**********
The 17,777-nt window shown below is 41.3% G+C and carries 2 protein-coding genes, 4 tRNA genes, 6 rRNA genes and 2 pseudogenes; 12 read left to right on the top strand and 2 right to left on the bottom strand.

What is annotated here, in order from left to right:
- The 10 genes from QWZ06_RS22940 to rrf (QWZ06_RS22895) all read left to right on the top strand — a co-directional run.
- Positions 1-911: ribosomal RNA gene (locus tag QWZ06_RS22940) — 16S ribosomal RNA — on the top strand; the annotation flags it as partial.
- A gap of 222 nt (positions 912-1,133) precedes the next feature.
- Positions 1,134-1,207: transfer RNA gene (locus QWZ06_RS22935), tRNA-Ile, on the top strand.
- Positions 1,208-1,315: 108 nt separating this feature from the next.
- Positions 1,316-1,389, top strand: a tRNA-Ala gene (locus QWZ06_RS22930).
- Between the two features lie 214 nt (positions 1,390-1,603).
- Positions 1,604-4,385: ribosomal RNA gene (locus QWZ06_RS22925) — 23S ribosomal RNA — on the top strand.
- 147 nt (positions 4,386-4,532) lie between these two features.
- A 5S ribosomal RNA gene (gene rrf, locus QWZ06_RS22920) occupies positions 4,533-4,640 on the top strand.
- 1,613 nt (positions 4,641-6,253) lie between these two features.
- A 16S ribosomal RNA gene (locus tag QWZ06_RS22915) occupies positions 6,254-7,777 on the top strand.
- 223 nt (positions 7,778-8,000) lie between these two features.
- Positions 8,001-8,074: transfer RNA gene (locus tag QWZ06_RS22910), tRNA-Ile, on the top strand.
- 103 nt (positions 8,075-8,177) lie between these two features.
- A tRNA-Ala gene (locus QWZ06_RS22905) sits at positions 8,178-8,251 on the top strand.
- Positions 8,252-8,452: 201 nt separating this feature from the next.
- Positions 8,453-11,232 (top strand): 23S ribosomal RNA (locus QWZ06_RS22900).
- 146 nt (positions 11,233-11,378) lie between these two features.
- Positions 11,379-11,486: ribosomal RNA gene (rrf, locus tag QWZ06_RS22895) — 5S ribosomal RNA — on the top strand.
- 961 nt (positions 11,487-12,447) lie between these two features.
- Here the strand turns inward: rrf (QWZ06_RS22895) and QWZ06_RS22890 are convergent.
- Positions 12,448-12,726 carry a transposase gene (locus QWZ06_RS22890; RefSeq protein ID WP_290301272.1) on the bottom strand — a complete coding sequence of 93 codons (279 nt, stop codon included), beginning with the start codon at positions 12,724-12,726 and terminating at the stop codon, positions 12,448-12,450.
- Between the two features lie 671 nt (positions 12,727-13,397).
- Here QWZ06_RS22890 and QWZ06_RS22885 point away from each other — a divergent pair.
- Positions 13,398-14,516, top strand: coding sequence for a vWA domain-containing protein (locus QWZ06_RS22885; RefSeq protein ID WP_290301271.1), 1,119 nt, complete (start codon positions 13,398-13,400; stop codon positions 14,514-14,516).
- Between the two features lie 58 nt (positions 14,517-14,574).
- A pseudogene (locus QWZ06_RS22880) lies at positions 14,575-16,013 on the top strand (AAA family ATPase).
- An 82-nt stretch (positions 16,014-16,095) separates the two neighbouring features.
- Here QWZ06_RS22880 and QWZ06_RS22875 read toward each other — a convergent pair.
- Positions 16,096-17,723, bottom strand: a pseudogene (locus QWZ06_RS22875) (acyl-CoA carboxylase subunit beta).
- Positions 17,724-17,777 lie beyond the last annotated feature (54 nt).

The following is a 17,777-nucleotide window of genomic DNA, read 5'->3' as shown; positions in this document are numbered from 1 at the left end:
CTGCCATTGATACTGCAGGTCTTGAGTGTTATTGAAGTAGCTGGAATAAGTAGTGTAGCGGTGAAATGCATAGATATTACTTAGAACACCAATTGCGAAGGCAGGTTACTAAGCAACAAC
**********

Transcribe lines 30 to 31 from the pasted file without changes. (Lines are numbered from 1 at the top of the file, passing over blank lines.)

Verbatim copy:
- A pseudogene (locus QWZ06_RS22880) lies at positions 14,575-16,013 on the top strand (AAA family ATPase).
- An 82-nt stretch (positions 16,014-16,095) separates the two neighbouring features.